From Digital Cinema to Everything Else, a Philosophy of Life

Gisela Domschke
Gisela Domschke. Photography: Marcelo Krasilcic

On the spectrum between spontaneity and premeditation, let’s say that I am a woman who does everything with care, affection, and determination. I love life, and am transparent about my desire to transform things for the better.

Visual narratives. Visual narratives influence the way we can perceive the world, the way we can (re)imagine how people and things are represented, the way we can (re)invent ourselves. This relates to aesthetic, ethical, and political perspectives, so there are many points of connection with my philosophical background.

The exciting aspect of the digital realm is the fact that audiovisual production and distribution became so accessible in our times, that there’s a much wider variety of narratives and voices. On the other hand, there’s nothing exciting about the way algorithmic processes control the images on our screens. They are acting as bait for the real processes of surveillance and control behind them.

auroras was officially created in 2016, after extensive conversations between the founder Ricardo Kugelmas and artists. It’s an art space located in a modernist house in the city of São Paulo, promoting contemporary art exhibitions by Brazilian and international artists that are still unheard of in Brazil. Since then, it has carried out several activities, with the participation of more than 100 artists. We also promote traveling exhibitions in partnership with museums from other states, and we have a program for public schools visits “Arte Na Casa”, which explores different contexts of seeing art and connecting with art. I’ve been working at auroras since the beginning, we are a very small team, so it’s a quite a hands-on practice.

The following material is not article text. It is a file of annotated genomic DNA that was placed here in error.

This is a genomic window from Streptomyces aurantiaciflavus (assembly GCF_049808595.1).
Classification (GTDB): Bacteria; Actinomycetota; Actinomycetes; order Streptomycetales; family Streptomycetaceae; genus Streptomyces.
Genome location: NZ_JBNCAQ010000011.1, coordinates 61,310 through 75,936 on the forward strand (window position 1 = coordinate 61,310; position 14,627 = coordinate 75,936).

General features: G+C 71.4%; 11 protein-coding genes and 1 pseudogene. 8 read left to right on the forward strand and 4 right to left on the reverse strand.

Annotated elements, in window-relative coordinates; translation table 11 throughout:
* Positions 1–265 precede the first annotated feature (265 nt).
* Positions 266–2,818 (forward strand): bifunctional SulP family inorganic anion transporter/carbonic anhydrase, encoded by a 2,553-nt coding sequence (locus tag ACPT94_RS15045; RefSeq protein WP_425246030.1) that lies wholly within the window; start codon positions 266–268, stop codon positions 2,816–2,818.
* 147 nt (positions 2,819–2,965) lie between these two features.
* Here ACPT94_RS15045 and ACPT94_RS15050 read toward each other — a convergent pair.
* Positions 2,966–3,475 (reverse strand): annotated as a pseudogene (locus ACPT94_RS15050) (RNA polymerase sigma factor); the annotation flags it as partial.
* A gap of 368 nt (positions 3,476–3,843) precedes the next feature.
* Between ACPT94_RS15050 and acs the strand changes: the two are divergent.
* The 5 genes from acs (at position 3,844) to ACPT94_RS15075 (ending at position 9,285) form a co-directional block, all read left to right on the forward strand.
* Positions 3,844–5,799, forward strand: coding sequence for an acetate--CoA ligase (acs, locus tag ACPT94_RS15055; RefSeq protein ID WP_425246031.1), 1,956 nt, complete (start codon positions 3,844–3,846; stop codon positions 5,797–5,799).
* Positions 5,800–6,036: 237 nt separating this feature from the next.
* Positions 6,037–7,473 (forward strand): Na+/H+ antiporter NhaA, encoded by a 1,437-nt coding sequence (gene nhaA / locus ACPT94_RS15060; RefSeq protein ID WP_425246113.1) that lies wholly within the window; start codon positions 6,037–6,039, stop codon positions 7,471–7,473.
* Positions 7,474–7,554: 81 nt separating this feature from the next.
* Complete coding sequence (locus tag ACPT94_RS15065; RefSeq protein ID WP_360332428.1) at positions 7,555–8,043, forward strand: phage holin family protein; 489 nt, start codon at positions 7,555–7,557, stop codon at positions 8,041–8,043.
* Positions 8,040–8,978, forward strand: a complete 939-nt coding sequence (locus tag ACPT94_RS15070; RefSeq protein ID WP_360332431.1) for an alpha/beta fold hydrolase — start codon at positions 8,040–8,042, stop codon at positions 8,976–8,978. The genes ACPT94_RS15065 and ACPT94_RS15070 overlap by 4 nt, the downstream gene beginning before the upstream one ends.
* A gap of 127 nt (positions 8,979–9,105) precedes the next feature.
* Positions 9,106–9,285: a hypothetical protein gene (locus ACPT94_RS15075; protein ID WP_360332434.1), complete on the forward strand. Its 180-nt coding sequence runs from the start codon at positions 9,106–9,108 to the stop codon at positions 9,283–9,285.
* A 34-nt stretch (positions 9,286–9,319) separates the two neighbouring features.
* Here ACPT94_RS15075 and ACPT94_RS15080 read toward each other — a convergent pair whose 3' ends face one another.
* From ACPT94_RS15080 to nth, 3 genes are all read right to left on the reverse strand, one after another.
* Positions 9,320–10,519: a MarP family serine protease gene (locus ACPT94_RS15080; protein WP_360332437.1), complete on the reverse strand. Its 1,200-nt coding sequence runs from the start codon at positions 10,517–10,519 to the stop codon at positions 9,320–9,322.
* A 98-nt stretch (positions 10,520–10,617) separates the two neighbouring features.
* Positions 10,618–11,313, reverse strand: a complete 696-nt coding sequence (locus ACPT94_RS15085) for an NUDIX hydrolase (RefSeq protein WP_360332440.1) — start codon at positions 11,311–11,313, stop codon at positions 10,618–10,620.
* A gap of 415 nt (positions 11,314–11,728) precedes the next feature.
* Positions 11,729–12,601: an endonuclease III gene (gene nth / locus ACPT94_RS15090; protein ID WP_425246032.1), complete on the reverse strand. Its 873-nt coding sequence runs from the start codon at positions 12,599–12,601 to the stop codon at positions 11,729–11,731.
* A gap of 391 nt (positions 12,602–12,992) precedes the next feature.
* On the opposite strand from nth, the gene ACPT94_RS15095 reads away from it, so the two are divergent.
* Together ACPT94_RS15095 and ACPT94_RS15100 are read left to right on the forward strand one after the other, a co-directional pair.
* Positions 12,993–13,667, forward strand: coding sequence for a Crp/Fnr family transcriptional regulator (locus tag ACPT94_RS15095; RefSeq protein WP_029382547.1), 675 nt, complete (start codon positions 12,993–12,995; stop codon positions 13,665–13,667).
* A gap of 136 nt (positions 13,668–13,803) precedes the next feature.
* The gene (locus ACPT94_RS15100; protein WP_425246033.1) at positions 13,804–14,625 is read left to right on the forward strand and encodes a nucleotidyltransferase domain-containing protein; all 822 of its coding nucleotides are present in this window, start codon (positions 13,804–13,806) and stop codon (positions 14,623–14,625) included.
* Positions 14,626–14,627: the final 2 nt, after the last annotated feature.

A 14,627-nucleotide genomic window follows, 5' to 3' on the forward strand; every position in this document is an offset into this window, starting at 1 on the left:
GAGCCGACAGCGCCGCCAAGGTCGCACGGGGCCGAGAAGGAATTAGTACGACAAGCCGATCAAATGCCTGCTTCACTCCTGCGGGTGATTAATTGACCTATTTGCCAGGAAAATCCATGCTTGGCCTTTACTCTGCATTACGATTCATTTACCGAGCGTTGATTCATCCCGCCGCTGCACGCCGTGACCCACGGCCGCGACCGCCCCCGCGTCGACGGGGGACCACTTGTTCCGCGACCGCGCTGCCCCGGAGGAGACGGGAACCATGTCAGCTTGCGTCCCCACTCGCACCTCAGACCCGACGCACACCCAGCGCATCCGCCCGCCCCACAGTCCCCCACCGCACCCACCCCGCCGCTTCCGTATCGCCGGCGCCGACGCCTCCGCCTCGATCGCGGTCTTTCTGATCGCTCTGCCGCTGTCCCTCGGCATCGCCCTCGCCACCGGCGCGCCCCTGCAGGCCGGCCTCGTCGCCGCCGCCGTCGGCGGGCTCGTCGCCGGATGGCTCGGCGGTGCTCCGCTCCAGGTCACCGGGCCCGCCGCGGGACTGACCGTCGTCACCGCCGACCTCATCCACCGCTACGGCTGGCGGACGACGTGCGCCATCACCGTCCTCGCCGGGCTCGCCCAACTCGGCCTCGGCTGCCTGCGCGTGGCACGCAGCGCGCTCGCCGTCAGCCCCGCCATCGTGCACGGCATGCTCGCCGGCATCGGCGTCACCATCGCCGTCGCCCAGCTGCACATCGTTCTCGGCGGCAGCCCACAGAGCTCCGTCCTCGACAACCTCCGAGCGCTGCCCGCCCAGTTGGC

Gisela Domschke at Arte Na Casa, the public school visits program at auroras. Photography Ricardo Kugelmas
Arte Na Casa, public school visits. Bianca Leite Ferreira, Gisela Domschke, and students from EMEF Amorim Lima, auroras.
Photography: Ricardo Kugelmas. 2017.

Art in a modernist house. The house was designed by architect Gian Carlo Gasperini in 1957. The main room has plenty of natural light, and it opens to the garden. When we have openings, people gather there, and some lie on the net that protects the empty pool. There is also a library, which was not in the original plan but was built later by Ricardo’s grandfather to accommodate his book collection. I really like spending time in the library, it’s a very cozy space. Currently, it offers a collection of publications on contemporary art, open for consultation to the public.

The book that still haunts me is “Black Looks: Race and Representation” by cultural critic, feminist theorist, and writer, Bell Hooks. It gathers a dozen essays on the representation of the African American experience. It’s a must-read for anyone interested in transformative action. Awareness is the first step forward.